the over-accessorized runner

I’m sure you know one.

They trot along with a watch strapped to each wrist so they can track their heart rate, pace, elevation gain, exact GPS mileage and goodness knows what else. In addition, two bright headphone wires snake out from their ears, eliminating all outside sound so all they can hear is the latest “motivational” pop hit. Their giant phone is strapped to their upper arm, so it won’t collide with the 6 bottle hydration belt they’ve strapped to their waist, a gel pouch tucked in there somewhere.

And all this for a 6 mile run!

Marketing agencies would have you believe that the latest gear is essential for becoming a smarter, faster runner. A better runner. A better coach.

Why? A few reasons, among them the fact that on some occasions new or better gear can improve your running. For instance, an ultramarathoner who needs a shoe with enough traction to get them up a narrow mountain climb, or an elite runner who actually requires fuel an hour and a half into a run at sub 6 pace.

But another reason is because running is inherently a sport that doesn’t require a lot of stuff. When you acquire stuff for running, it’s usually unnecessary. Good running clothes, good shoes and a watch are the only real essentials.

Without you being convinced to buy more running gear than you need, a lot of businesses would no longer be around.

I’m not saying to stop buying all running gear- there’s a time and place for it. If you need new running clothes, check out Janji! Not only do they make clothes in unique colors and great fits, but they also donate one of their proceeds to clean water projects.

But ultimately, you don’t need that much to run. That’s part of why running is the everyman’s sport- unlike figure skating, which requires expensive skates and the cost of rink time, or baseball, requiring a bunch of special equipment, all you have to do to run is head out the door.

So, what do you NEED for a run?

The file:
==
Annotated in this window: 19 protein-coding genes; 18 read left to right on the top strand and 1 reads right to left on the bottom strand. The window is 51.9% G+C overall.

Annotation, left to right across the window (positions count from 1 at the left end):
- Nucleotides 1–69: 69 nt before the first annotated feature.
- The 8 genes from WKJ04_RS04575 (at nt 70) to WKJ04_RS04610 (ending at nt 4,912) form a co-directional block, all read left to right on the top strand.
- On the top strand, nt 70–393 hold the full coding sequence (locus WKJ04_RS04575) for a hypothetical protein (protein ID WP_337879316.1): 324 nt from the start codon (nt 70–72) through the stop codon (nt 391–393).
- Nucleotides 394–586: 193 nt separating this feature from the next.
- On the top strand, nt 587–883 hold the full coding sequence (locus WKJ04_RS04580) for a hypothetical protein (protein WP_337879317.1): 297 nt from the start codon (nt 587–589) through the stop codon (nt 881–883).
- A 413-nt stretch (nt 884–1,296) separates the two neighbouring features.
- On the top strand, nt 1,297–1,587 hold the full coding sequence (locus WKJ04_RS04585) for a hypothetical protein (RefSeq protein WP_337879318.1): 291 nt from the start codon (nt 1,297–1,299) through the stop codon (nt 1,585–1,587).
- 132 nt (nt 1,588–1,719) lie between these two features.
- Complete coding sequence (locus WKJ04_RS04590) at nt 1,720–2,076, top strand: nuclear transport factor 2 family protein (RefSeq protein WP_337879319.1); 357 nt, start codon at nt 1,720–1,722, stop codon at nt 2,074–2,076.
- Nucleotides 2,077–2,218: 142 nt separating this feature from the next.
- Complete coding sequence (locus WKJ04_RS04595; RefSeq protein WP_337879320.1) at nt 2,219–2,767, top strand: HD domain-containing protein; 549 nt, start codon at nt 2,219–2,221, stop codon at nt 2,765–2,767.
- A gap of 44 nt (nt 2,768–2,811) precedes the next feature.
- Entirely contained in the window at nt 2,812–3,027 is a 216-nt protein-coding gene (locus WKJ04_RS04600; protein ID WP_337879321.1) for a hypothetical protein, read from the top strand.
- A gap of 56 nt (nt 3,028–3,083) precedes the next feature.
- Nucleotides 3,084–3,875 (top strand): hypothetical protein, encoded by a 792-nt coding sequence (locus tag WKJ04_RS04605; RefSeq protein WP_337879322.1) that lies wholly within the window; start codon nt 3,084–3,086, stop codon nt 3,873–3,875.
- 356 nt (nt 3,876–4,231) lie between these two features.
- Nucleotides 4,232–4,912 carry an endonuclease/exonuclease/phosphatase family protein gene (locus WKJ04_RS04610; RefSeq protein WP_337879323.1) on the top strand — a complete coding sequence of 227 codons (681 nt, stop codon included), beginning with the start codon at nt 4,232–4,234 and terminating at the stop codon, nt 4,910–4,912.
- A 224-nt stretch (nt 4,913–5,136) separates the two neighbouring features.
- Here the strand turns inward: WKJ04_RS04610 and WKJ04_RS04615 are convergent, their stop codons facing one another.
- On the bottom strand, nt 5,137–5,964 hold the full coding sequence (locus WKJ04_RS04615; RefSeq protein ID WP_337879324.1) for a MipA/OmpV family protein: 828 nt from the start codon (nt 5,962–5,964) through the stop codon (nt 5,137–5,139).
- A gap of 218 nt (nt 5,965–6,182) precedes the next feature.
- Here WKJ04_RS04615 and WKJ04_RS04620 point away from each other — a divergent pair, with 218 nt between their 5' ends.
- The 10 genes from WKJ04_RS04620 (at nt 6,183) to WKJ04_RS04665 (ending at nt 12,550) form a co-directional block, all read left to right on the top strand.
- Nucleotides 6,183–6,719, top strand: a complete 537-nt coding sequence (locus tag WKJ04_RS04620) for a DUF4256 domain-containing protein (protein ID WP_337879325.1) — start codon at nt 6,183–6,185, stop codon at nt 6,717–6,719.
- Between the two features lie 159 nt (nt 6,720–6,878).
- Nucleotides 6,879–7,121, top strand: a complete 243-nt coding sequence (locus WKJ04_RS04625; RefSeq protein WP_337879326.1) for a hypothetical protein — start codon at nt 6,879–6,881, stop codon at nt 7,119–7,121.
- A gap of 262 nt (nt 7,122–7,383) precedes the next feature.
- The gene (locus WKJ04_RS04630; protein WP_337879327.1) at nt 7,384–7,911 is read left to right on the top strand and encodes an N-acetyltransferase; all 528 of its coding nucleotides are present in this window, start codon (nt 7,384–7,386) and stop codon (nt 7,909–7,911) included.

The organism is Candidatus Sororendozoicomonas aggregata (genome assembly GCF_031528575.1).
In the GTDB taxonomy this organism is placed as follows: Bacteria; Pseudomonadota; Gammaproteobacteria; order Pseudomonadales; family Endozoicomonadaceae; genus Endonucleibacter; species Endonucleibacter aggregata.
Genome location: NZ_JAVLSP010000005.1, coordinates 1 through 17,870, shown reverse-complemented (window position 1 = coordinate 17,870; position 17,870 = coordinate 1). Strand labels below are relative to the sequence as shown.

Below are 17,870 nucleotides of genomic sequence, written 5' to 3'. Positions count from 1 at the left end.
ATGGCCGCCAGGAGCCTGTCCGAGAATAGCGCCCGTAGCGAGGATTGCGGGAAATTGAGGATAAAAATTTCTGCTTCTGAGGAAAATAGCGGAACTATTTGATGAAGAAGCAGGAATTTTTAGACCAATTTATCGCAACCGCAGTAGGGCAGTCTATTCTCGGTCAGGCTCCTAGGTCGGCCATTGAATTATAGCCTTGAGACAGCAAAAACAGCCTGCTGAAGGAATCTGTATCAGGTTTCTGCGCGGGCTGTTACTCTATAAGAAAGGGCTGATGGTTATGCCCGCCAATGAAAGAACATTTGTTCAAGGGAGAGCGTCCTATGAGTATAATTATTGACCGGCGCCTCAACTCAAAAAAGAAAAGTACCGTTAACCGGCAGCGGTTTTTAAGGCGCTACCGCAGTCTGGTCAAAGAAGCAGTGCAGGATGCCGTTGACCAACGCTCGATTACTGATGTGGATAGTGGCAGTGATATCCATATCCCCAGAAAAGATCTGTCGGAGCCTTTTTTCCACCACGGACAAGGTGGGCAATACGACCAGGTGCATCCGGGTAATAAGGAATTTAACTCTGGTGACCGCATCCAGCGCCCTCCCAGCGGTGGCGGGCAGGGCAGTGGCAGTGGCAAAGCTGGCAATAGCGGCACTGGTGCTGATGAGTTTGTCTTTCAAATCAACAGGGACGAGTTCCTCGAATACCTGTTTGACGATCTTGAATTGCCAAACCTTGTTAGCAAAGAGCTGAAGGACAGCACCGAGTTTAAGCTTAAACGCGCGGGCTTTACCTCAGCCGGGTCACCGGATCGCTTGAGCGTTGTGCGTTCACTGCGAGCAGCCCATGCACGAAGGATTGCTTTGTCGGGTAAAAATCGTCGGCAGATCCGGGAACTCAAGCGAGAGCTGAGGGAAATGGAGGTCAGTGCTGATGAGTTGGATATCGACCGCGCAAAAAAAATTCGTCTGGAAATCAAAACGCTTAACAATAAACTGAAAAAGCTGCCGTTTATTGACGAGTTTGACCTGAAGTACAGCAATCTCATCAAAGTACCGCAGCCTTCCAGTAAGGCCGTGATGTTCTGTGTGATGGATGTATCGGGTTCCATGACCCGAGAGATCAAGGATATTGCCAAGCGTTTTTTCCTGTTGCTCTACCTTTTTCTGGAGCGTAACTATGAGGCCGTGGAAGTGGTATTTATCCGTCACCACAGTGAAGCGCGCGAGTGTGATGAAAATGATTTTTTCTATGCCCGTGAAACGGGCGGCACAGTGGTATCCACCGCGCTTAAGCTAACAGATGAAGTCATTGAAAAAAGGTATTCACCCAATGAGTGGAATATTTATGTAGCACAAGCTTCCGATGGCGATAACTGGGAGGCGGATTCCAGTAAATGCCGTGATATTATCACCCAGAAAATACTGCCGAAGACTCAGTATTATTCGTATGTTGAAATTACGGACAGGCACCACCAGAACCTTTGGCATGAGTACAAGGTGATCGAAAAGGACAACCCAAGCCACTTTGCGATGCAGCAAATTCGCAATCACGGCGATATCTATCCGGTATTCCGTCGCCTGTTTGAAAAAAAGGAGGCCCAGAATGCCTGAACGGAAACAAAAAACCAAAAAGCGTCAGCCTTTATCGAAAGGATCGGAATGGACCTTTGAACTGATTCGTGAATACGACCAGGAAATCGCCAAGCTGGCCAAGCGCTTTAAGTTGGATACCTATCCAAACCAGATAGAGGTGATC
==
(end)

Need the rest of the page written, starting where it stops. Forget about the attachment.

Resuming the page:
Let’s bring it back down to the basics.

Again, you need good shoes. Clothes that don’t chafe (yes, chafe). Wear a watch so you know how long you’re running / you can calculate pace if you need to.

If you’re running for more than an hour, you might need some fuel or water. Is there a water fountain on the route you’re running? Then ditch the water and use that water fountain. You should only need a few swallows, as there’s no need to hydrate unless you’re thirsty. Did you know these days more people die of over-hydration in sport than dehydration?

You might want headphones, but only wear them a few times a week at most. I absolutely love running with music, but not on easy days (you’ll get excited and run too fast) and not when you’re doing a speed workout because you won’t be able to gauge your efforts. Music changes your perception of what you’re doing more than you might realize. I recommend only using music if you’re stuck on a treadmill or an elliptical and you’re not worried about what pace you’re running.

If you’re training for something intense and specific, you can use a heart rate monitor if that data is valuable to you and you know how to use it. Even then, you should only use it now and then until you learn how to intuitively figure out your heart rate/ effort level.

Just remember that ultimately, you didn’t start running because you wanted to plug yourself into a bunch of gadgetry and fancy new clothes. You started because you liked the motion of it, the results, the alone time, the success, whatever. But all that came from the work you did with your physical body, without all these accoutrements.

If you don’t love the sport. you won’t stay with it. If you love all the gadgets, that’s great, but remember that if you overuse accessories, you are separating yourself from the purity of the sport.

What do you truly need in order to run?

At the most primal level, your body. In motion, with good form, enjoying the moment. Working hard or taking it easy. Hitting splits or relaxing into the rhythm.

The run is not about the stats, the gear, the gels, the numbers.

That’s part of it if you’re competing, yes, or if you’re curious.

But you wouldn’t have gotten there if you didn’t love the sport in the first place.

The act of running, its eloquence, the purity and simplicity of it. This fully immersive way of connecting with your body and the world around you.

Next time you’re out there, leave the gear at home and just run. With your feet, your lungs, your legs and arms in beautifully orchestrated motion, pushing you forward and propelling you across the street, up the hill, towards a new PR or the next great adventure. Put one foot ahead of the other, again and again and again.

Don’t become an over-accessorized runner.

Just start running.


Featured photo by Franzie Allen on Unsplash.

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